Buying pot from a dispensary gives some people cause for concern. As they walk underneath cameras and hand over their ID, they’re certain Big Brother is watching, Orwell’s 1984 morphing into 1984:20. So, is that what’s happening? Is the government tracking marijuana purchases? The short answer: no.
The ID Factor
Typically, when you walk into a dispensary you’re asked to provide an ID by an employee the same way a bouncer at a bar asks for a driver’s license before he unclasps the red velvet rope. Some dispensaries have ID scanners – they scan your ID into a machine and your imagination runs wild. You picture your name going on a list, federal employees checking it like Santa in an attempt to find out who’s been naughty and high.
ID scanners only serve to do one thing: verify your age
An ID scanner works by reading the electronic data stored in the strip on the back of your driver’s license (and some other IDs). It clearly displays the customer’s age, allowing the person scanning to know if you’re 21 like you say or really 18 (or 21 like you say and really 32). It weeds out fake IDs, something useful not only in the cannabis industry but inside bars, liquor stores, casinos, and police stations.
Not every pot shop will scan your ID – some states don’t require it, but the cities within those states might. And many business owners choose to as an extra precaution for anyone trying to catch them doing something wrong. They’re not being paranoid either.
Per Marijuana Venture, the Washington State Liquor and Cannabis Board cracked down on underage sales by submitting all pot shops to a compliance check. They sent in 18 to 21-year-old men and women who claimed to have forgotten their ID or they presented an ID with their actual age (an age under 21). Then they busted any dispensary willing to dispense cannabis to the too young.
Though your personal information isn’t entered into a federal database, not every visit to every pot shop is saturated in privacy. In Colorado, for example, the state does not require consumers to disclose any information other than their state ID in order to verify age.
Amendment 64, the law that legalized weed for recreational use, speaks directly to this: "The department shall not require a consumer to provide a retail marijuana store with personal information other than government-issued identification to determine the consumer’s age, and a retail marijuana store shall not be required to acquire and record personal information about consumers other than information typically acquired in a financial transaction conducted at a retail liquor store."
But, this doesn’t stop some stores from collecting more than they should. Some stores have policies where they collect your contact information. Their candidness varies as well: some are open about the information they amass; others cloak it in a bit of secrecy. Some stores also allow optional disclosure: you can enter your information as part of a rewards program.
Though buying weed with a credit card isn’t the norm, the rebellious dispensaries allow it. A 2015 investigation by Fox 31 in Denver found that 47 percent of licensed pot shops accepted MasterCard or Visa payments. They’re able to do this by skirting the system:
They conduct credit card transactions under holding companies that banks won’t balk at
If you buy a medicinal patch from a dispensary in Aspen, it might appear on your credit card as “alternative health” or even “gardening supplies.”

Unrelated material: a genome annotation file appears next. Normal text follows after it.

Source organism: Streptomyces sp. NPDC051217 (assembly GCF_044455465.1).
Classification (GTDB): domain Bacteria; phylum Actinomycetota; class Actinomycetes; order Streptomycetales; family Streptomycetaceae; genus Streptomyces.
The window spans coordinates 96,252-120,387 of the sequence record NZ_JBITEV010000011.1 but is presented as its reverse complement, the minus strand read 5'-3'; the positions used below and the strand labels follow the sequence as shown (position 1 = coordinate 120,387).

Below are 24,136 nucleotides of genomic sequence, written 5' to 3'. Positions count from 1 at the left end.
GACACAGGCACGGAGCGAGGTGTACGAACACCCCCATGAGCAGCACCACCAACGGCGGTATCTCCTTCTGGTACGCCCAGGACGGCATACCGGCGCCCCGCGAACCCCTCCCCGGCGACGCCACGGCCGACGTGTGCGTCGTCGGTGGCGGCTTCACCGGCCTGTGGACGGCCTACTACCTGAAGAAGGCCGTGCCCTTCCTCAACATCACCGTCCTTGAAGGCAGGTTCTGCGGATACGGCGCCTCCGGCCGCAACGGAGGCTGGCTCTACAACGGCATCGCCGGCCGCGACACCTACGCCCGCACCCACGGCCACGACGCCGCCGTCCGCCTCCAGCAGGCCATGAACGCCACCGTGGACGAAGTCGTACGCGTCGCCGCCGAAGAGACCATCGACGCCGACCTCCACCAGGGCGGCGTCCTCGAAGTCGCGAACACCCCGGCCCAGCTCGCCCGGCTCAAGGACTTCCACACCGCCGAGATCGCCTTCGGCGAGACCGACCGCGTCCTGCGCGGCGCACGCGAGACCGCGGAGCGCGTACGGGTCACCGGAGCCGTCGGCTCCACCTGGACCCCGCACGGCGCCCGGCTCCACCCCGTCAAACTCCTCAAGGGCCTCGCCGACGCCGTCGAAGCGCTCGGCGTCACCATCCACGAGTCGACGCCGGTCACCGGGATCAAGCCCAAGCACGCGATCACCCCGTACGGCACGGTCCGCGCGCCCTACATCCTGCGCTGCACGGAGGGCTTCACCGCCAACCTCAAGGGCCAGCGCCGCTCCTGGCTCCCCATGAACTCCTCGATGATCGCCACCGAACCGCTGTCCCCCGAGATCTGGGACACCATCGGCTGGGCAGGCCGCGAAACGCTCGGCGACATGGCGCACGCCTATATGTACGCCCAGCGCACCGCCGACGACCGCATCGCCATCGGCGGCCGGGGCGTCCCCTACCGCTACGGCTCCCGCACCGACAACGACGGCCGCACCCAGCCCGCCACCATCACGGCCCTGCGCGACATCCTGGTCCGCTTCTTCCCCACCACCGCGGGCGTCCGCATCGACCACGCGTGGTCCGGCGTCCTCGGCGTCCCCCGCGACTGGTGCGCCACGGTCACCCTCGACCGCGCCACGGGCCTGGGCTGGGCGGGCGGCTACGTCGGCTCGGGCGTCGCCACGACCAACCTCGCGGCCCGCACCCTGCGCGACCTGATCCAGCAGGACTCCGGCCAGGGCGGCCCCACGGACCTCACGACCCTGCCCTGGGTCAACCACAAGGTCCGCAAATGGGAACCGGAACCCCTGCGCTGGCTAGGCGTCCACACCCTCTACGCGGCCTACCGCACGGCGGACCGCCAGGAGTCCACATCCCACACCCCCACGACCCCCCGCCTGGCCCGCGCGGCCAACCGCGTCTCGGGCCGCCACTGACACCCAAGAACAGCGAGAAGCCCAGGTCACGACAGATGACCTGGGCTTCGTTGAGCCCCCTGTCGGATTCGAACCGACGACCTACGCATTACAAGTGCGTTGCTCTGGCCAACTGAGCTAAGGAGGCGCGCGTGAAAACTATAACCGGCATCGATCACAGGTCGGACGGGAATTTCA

The dispensaries that allow you to pay with credit or debit cards generally collect much more personal information than those operating on a strict cash basis.
Smile, You’re on Camera
Of course, cameras are another factor in privacy and pot shops have them – lots of them. They’re not as plentiful as a casino, but they’re there. In Colorado, the law requires recreational marijuana stores to record people at the registers and those entering and exiting the building.
The law mandates that the footage must be kept for 40 days and that state officials may inspect it if they so please
Some people view the cameras as an invasion of their privacy, but, in this day and age, there are cameras nearly everywhere. You’re on camera dozens and dozens of times a day without realizing and this footage largely goes unwatched; it’s filmed on a “just in case” basis.
Your Smoking Limit
In Oregon, state law allows adults to purchase up to seven grams a day. As a result, many people assume their purchases are being tracked in order to enforce these limits. Yet, there’s not enough manpower for that. Maybe not enough desire either.
If you buy seven grams from one pot shop and return a few hours later to buy more, odds are you’ll be turned away. The dispensary may remember you or they may enter you into their own system to make sure they don’t sell anything illegal; they’re required to have written policies that make certain they don’t sell more to one individual than what’s allowed per day. But there’s nothing stopping you from going to another shop to buy seven more grams (and then another shop after that, and another shop after that). It’s a similar concept as restaurants that have a three-margarita maximum: they won’t sell you a fourth, but there’s little they can do if you decide to go down the street and pony up to that bar.
Buying marijuana isn’t as private as you may want it to be - neither is buying anything, wine or potatoes or condoms. But most of the information collected serves the purpose of either age verification or a marketing ploy: they want things like your email address not so they can send it to the government, but so they can reach out to you in an attempt to get more business. Federal agents won’t come knocking on your door, but your inbox will probably see more action than usual.